7 Click on the original ellipse that you created and hold down the Alt/Option key and drag to the lower-left to clone another ellipse.

For the next step, you will make the fill transparent.

8 Using the Selection tool, click and drag so that you create a marquee area that touches all three ellipses. This selects all the ellipses that the marquee crosses over.

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Click and drag with the Selection tool to create a selection of all three ellipses.

9 Click on Fill in the Control panel at the top of the workspace and choose None (). This allows you to see all the intersecting faces that have been created. These individual faces are not individual objects that can easily be filled in with the traditional fill and stroke options available in Illustrator. To fill the faces, you will create a new Live Paint object.

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Change the fill to None.

Converting the artwork to a Live Paint group

1 Make sure that all three ellipses are still selected and then click and hold on the Shape Builder tool () in the Tools panel to select the hidden Live Paint Bucket tool.

2 Position the cursor over the selected ellipses, and when you see the message, click to make a Live Paint group, click. The ellipses are converted to a group of faces that can now be easily filled with color.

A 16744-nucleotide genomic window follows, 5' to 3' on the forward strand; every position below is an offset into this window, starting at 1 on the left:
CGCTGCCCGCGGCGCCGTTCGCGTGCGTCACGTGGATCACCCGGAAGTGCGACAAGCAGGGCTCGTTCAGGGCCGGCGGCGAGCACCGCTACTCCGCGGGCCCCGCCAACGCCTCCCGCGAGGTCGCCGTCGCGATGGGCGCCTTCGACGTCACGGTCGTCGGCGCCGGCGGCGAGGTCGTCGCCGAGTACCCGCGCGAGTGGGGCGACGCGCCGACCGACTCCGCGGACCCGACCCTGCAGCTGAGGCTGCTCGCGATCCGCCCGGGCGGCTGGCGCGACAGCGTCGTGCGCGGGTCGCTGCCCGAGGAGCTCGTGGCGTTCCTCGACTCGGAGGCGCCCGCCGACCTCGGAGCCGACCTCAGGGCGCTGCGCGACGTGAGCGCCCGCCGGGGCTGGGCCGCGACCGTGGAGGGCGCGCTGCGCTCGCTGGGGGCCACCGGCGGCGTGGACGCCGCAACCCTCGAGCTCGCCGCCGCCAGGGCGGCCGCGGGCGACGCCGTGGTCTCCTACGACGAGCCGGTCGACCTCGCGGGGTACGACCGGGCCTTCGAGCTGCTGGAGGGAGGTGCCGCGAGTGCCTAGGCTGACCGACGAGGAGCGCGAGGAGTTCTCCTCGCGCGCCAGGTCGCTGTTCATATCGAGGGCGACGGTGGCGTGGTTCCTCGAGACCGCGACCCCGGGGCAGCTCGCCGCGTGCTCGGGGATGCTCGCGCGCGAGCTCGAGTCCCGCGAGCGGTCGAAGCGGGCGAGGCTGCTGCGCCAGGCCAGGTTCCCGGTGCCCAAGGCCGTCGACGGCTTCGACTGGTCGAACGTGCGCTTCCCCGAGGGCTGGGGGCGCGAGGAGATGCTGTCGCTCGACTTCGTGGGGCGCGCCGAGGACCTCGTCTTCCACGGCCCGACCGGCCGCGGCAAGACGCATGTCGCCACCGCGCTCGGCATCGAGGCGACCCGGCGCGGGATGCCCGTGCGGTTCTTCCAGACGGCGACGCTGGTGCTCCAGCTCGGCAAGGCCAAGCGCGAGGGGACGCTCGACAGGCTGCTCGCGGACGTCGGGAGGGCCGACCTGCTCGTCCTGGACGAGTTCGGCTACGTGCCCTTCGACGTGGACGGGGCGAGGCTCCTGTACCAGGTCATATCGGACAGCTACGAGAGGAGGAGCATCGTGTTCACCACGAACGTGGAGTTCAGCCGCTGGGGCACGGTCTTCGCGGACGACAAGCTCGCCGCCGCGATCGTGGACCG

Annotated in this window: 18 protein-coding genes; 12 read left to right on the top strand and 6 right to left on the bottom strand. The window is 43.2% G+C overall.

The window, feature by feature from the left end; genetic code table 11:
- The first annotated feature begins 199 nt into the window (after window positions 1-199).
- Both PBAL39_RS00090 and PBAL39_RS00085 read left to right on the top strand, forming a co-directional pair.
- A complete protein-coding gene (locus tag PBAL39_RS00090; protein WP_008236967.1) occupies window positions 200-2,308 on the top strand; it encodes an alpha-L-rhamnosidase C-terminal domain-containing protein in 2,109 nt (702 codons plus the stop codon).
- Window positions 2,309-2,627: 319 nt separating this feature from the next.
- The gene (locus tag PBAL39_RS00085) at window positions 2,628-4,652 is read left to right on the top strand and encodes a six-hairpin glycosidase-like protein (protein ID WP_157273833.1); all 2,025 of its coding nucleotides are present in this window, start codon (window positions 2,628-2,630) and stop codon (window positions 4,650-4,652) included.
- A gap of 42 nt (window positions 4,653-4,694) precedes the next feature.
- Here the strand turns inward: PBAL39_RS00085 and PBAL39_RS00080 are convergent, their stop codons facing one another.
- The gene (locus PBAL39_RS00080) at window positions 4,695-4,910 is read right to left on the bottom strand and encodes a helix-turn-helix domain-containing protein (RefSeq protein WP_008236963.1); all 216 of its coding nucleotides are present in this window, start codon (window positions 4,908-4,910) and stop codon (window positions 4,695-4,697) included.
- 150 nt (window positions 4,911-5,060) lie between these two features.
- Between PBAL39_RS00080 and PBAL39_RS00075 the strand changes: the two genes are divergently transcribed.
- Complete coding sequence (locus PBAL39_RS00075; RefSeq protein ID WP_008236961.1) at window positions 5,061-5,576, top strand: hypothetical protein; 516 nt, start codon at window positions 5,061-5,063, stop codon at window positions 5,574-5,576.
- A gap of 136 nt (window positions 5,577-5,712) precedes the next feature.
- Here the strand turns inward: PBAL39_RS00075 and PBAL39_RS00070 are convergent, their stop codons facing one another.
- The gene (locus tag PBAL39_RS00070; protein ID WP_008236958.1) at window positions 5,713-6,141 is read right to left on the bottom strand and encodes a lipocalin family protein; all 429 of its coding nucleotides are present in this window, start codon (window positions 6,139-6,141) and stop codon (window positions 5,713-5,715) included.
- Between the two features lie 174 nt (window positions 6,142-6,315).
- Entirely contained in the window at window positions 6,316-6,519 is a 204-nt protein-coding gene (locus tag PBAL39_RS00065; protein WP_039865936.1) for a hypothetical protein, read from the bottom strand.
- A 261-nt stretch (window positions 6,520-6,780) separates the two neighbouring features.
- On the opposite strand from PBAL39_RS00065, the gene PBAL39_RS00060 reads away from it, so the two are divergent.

Sample Lesoon Image

Use the Live Paint Bucket tool to convert your ellipses to a Live Paint group.

Applying Live Paint to the group

In this next step, you will select colors and apply them to the individual faces in the newly created Live Paint group.

1 If the Swatches panel is not visible, choose Window > Swatches. Click on the tab of the panel and drag it out into the workspace to undock it from the panel docking area.

2 Select the color named CMYK Red, and then (with the Live Paint Bucket tool still selected) hover over anyone of the faces in the Live Paint group. Notice that the individual face becomes highlighted. When you have picked a face that you want to fill with red (any one will do) click. The face fills with the red color.

Sample Lesoon Image

Hover over a face in the Live Paint group and then click.

The result.

You might have noticed the color selection appearing above the cursor. You can use this color selection to navigate through the rest of your colors in the swatches panel.

3 Hover over another face in your Live paint group, but this time press the right-arrow key to navigate to the color to the right of CMYK Red in the Swatches panel (CMYK Yellow), then click to fill the face.

4 For the rest of this lesson, use the colors in the Swatches panel to fill random faces in the Live Paint group. No specific color assignment is necessary.

Sample Lesoon Image

Fill the faces of the Live Paint group with color.

5 Select File > Save, or press Ctrl+S (Windows) or Command+S (Mac OS) to save this file. Keep it open for the next part of this lesson.

6 Choose Window > Workspace > Reset Essentials to reset the panels.

Continue to the next Illustrator Tutorial: Adding a symbol to your artwork >


These tutorials are created by and the team of expert instructors at American Graphics Institute.